April 30, 2020
This week’s message is a reflection on some important words of Jesus recorded in Matthew’s Gospel that might have something to say to us in our isolation during the Covid-19 pandemic.
In the Gospel of Matthew chapter 6, verse 25, Jesus says to his disciples, “Do not worry…” Now I don’t know about you, but many people have had plenty to worry about during our lockdown, so it’s good for us to ask what Jesus meant when he urged his followers to set aside their anxieties. Are we to take this as a word to apply to our situation today?
It’s no secret, as recent surveys have shown, that levels of anxiety and worry have increased during our restricted living circumstances.
In the times recorded in the Gospel of Matthew, Jesus and his disciples in Galilee faced quite different circumstances. Yet, the levels of stress they had to endure may have been equal to even worse than that yours right now.
Life in 1st Century Palestine as a follower of Jesus involved many uncertainties and daily pressures. To follow Jesus often meant living outside the norms and expectations of mainstream society. It led to being marginalized, being maligned, and after Jesus’ death, even being hunted and threatened with death.
That’s not how most of us are faring at present in Melbourne. Yet many of us are stressed and anxious in varying degrees due to the pressures of being forced to stay home and stay away from others.
Taking a closer look at chapter 6 of Matthew’s Gospel, we see that Jesus says…
25 ‘Therefore I tell you, do not worry about your life, what you will eat or drink; or about your body, what you will wear. Is not life more than food, and the body more than clothes? 26 Look at the birds of the air; they do not sow or reap or store away in barns, and yet your heavenly Father feeds them. Are you not much more valuable than they? 27 Can any one of you by worrying add a single hour to your life?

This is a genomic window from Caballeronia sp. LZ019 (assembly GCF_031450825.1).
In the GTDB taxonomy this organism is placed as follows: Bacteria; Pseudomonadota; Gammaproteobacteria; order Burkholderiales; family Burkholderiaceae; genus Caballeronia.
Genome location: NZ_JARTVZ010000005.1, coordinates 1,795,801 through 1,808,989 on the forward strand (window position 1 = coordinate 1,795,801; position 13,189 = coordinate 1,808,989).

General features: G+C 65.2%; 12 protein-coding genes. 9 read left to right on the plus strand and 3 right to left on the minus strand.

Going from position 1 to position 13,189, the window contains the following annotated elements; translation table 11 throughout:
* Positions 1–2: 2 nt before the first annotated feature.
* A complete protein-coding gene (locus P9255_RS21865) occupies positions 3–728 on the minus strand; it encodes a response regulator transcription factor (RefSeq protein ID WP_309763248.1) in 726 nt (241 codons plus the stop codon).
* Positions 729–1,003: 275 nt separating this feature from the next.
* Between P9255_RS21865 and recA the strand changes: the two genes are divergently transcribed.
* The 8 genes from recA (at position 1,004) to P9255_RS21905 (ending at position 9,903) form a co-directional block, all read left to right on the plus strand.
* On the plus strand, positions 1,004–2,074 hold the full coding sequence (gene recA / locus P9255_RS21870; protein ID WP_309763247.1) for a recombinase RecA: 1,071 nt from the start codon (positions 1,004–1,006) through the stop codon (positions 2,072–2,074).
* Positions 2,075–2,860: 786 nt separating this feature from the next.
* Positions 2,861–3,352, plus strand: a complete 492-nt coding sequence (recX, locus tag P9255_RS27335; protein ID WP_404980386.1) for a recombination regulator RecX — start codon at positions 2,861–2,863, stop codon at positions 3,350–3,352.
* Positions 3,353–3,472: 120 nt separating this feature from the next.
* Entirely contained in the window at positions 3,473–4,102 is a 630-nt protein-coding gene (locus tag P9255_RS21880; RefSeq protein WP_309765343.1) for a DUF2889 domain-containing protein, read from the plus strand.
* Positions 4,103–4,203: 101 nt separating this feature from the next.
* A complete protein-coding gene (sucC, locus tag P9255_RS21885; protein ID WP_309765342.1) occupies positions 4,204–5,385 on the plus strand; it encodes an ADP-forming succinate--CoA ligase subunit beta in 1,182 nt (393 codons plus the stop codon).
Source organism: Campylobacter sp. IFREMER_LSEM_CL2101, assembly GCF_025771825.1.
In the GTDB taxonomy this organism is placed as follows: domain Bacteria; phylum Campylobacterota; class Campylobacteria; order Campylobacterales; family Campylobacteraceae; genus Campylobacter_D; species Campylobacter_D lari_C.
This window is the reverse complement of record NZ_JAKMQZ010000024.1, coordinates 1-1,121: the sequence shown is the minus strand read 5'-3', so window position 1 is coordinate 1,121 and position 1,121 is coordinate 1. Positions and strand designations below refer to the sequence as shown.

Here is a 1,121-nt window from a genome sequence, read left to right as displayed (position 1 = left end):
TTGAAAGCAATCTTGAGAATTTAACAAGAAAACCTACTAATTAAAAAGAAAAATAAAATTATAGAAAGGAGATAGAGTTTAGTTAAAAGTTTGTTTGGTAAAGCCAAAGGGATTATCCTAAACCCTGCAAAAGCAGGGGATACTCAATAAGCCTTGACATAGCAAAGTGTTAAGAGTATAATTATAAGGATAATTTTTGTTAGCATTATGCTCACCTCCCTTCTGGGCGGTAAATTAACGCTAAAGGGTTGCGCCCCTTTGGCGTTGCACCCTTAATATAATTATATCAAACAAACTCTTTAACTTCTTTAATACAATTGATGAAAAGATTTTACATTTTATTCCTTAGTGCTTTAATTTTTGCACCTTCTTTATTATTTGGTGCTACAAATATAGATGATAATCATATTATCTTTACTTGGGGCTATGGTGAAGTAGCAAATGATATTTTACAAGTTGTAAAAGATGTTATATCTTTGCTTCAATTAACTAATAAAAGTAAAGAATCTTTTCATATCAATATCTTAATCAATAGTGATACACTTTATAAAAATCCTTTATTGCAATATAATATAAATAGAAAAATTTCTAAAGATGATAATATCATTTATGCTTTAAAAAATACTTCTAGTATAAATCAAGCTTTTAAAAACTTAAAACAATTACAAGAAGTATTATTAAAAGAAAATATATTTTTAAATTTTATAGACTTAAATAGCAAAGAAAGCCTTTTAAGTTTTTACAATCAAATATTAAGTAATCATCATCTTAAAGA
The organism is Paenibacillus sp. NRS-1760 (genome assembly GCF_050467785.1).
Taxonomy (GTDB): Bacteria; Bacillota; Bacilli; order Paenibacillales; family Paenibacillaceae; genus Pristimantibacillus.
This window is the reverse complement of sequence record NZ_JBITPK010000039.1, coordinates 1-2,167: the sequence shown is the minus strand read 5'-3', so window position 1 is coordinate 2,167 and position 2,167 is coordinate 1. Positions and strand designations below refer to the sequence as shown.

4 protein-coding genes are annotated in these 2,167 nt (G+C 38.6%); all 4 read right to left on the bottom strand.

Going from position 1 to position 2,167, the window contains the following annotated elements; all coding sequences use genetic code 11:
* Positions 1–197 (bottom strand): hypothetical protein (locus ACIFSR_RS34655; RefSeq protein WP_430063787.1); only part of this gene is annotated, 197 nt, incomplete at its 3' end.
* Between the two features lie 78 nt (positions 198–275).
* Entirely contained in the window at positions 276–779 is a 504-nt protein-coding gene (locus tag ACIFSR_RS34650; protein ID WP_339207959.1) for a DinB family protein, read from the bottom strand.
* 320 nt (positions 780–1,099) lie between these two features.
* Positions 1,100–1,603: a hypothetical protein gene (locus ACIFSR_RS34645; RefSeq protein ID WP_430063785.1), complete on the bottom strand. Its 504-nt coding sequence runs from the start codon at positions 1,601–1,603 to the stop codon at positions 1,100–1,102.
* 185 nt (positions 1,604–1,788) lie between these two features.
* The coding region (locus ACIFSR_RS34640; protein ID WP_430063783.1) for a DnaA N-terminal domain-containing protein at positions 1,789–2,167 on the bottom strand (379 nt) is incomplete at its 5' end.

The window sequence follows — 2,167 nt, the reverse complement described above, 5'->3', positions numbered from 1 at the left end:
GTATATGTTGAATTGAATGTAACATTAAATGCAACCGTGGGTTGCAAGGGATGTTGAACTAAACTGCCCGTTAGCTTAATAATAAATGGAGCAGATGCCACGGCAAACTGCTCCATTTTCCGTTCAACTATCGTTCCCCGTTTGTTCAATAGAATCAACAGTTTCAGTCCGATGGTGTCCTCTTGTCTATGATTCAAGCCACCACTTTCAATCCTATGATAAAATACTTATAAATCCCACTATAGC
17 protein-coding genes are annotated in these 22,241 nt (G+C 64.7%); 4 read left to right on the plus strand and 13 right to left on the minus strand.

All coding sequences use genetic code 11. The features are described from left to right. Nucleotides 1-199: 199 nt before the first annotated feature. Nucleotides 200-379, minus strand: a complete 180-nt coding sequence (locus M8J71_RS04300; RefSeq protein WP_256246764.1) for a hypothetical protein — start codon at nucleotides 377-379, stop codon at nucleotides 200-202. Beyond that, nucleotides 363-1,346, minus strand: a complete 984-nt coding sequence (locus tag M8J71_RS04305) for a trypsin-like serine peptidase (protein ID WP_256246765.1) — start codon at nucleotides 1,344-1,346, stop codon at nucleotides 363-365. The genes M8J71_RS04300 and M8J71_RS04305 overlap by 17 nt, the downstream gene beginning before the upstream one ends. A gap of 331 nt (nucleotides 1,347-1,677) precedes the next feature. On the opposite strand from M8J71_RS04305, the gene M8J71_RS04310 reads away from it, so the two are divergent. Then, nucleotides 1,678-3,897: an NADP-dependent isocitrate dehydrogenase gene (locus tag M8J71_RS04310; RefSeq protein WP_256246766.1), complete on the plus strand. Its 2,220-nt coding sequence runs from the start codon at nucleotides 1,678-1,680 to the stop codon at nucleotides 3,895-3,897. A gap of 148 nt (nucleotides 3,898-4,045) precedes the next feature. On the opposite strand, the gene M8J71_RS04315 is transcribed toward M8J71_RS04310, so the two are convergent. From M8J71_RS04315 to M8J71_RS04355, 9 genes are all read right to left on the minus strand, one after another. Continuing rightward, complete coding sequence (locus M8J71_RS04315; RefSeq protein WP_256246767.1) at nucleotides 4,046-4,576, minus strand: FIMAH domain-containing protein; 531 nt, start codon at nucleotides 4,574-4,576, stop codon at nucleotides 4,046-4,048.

The Greek word translated in verse 25 as “worry” is Merimnao (Mer im nah ho). It’s handy to know that it had both a positive and a negative sense in the ancient world…
- Positively, it meant “to show concern”. For example, you are right to worry – to have appropriate concern – to avoid eating UberEats every night lest your salt, sugar and saturated fat intake goes through the roof! That’s a positive and helpful sense of worry that this Greek word in verse 25 could apply to.
- Negatively, as Jesus uses it here, there is unnecessary, unhelpful, and unhealthy anxiety that we sometimes generate. This type of worry might be fretting over the way other people rate our appearance, feeling ill about a future prospect for a big promotion at work, or losing sleep over the next big purchase that will improve our position in society, like a fancy car or bigger house. We could rightly translate Matthew 6:25 as “do not be filled with anxiety”. In the light of the whole chapter we could even translate it, “Therefore, do not lack faith.”
Let me say clearly that if your own worries today are debilitating for you in some way, this is not be treated lightly or simply prayed away. If you are experiencing deterioration in your health, like continual interruption to sleep, or heightened anxieties causing changes to your well-being, I urge you to speak with a GP and ask for assessment and assistance.
In Matthew 6:25 Jesus speaks about worries we often create within ourselves as we look at the world around and wish that our lives could be more successful or more secure or more prosperous. And, of course, worries like this have been exacerbated during the restrictions imposed on us during the pandemic.
Jesus has been speaking of the exterior life as it should be lived out in alignment with the “kingdom of heaven” or the leadership of God each day.
Now, in this section of Matthew chapter 6 he turns to the interior life – what the Bible often refers to as the “heart”, or the core of a person’s will and self.
He’s directing his followers to align their values, priorities, vision and security with God’s values, God’s priorities, God’s vision for life, and God’s offer of security.
1st Century people in Palestine often worried about wealth, prosperity and security. No wonder Jesus refers to the love of wealth as a direct enemy to faith in God in verses 22-24.